The CEO of the largest asset-management firm in the World went on TV to discuss how Bitcoin could “revolutionize financial services.”

It’s not a mistake.

Yes. Larry Fink (CEO of BlackRock, BLK) spoke to Fox Business yesterday about bitcoin and gave a positive review. It’s the same Larry Fink that said in

Fink said bitcoin was an “international asset that is not based on a single currency… that people could play as an alternate” when discussing inflation hedges and risk hedges.

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The Federal Reserve’s Minutes released yesterday afternoon were interpreted as being hawkish. This means that even though job gains were robust, and GDP was increasing (albeit modestly), there were still far too many jobs, and far too much inflation. The markets were not happy with the prospect of more restrictive monetary policies, and they spent much of Thursday in a downward trend.

What’s all the fuss about?

BlackRock’s Bitcoin ETF, and those of its competitors and others have been the subject of headlines after headlines. This is exhausting, but there’s an important reason. The narrative has a dramatic change.

Opinion

For a long time, bitcoin believers have called bitcoin ” Digital Gold ” or “Gold 2.0”. It is significant to hear one of the most authoritative voices in finance mention bitcoin as “digital gold”. The main reason why inflation hedges are considered inflation hedges is that we collectively say they are inflation hedges and the supply cannot be increased or decreased artificially.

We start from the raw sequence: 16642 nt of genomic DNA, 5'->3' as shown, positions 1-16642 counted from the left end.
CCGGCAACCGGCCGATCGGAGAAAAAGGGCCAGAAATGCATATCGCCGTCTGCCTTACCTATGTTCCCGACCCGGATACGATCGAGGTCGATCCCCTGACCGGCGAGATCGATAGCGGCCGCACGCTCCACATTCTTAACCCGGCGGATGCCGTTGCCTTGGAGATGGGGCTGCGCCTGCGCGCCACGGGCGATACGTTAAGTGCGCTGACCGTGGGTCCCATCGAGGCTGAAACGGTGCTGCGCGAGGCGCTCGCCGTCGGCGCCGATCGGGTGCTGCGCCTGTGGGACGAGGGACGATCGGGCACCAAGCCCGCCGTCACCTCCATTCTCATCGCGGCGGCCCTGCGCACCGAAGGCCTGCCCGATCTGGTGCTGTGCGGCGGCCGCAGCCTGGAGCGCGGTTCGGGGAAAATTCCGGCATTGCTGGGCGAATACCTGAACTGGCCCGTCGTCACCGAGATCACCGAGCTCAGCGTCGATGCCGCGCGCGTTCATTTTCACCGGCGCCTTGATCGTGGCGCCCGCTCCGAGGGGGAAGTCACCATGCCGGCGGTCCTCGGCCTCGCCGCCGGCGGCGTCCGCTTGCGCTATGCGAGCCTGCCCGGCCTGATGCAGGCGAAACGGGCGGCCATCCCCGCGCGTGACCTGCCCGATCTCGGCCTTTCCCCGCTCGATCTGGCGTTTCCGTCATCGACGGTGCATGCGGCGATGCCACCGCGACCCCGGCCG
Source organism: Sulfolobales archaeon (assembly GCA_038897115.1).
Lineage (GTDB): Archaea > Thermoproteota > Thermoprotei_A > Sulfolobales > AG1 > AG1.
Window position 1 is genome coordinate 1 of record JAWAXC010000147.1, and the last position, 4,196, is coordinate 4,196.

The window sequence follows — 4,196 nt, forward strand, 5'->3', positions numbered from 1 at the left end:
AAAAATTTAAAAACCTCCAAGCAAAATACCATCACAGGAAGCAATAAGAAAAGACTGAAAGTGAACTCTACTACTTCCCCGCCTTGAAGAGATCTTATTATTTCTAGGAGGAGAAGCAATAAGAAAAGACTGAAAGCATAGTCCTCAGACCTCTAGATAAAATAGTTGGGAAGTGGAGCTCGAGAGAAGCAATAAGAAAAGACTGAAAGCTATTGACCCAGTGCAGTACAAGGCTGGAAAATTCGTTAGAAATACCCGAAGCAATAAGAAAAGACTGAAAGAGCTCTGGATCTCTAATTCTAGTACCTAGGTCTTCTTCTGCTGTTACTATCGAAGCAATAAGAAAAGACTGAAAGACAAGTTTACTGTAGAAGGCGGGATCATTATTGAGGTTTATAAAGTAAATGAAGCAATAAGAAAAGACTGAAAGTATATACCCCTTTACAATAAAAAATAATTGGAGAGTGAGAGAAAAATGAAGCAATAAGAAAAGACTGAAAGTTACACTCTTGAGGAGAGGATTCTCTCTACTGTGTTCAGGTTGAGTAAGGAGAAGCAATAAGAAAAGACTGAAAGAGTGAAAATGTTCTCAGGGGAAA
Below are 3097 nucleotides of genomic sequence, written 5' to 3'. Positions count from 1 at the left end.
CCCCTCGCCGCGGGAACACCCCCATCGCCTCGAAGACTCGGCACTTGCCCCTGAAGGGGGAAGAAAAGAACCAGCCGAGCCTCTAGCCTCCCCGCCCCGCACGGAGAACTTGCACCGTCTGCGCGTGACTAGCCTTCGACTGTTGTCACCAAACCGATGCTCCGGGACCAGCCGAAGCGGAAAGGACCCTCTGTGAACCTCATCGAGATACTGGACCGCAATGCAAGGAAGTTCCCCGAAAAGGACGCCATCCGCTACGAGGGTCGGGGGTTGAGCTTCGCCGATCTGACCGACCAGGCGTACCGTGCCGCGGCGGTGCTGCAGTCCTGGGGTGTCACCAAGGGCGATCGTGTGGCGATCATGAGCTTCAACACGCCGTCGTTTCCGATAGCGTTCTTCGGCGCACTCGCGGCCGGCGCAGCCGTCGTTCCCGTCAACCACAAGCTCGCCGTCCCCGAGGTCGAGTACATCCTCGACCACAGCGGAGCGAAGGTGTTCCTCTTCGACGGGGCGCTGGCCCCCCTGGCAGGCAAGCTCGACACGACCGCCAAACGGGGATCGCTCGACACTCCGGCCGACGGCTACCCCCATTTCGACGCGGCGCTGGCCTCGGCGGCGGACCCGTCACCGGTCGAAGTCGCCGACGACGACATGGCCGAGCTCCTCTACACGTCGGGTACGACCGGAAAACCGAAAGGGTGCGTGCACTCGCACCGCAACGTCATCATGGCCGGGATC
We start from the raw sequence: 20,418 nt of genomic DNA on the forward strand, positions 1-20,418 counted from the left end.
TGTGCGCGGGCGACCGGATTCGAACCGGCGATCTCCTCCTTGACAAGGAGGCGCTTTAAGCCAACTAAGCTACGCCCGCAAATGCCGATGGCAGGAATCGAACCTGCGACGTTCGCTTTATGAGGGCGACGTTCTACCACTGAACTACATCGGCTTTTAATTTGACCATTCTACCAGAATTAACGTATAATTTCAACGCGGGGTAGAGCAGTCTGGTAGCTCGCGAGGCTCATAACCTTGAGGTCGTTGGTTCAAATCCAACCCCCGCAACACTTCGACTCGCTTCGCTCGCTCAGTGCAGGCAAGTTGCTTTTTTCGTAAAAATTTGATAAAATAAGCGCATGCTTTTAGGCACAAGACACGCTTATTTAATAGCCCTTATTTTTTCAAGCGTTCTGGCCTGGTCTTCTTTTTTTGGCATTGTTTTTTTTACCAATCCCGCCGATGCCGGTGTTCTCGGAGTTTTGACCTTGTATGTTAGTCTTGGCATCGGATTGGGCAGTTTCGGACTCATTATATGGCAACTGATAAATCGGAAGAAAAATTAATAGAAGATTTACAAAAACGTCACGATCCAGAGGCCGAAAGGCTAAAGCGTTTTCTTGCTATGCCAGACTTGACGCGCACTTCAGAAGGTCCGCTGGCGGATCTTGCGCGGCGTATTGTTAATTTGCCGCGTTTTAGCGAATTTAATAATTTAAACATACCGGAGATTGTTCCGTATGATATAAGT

There’s still more. Fink’s full quote is below:


Instead investing in gold to hedge against inflation or the problems of a single country, or devaluation of the currency of the country in which you are located, let’s be clear that bitcoin is an international currency, and it can act as an alternative asset.

This is insane.

Fink went full “bitcoin bro.”

It adds another narrative into the “digital-gold” narrative. Bitcoin is money that does not belong to any nation. It is neutral money, which can be used as a hedge against currency devaluations like those we are experiencing in countries such as Lebanon. These are not new narratives or talking-points. BlackRock is the only one who has done so. Like I said above, this is a complete reversal.

We all want to understand why BlackRock changed its mind, and the answer is simple (apart from BlackRock wanting to earn money by releasing its Bitcoin ETF).

BlackRock clients are becoming more and more concerned about the economy. The economy is in a state of turmoil. Interest rates have risen twenty-fold. Entire banks have failed. There are concerns about an impending recession. These clients include insurance companies, pension funds, and high-net-worth individuals. They are concerned about protecting their money in a time when the long-running bull market for equities could finally end abruptly as the macroeconomic environment deteriorates.

Gold’s history makes it a logical choice to be discussed when people talk about money protection. Bitcoin has also been discussed, it seems. Bitcoin acolytes have drilled into people’s heads the idea that bitcoin can act as a hedge against inflation with absolute, proven scarcity.

With the war in Ukraine, the need to protect yourself against geopolitical risks has also been brought to the fore. Bitcoin could also help in this area. BlackRock has taken bitcoin seriously because enough clients have brought it up.

Clients always have the right to demand bitcoin. If BlackRock and Larry Fink refuse this, then who are they? It did not become a $10 trillion assets manager by not listening.

Ben Schiller is the editor.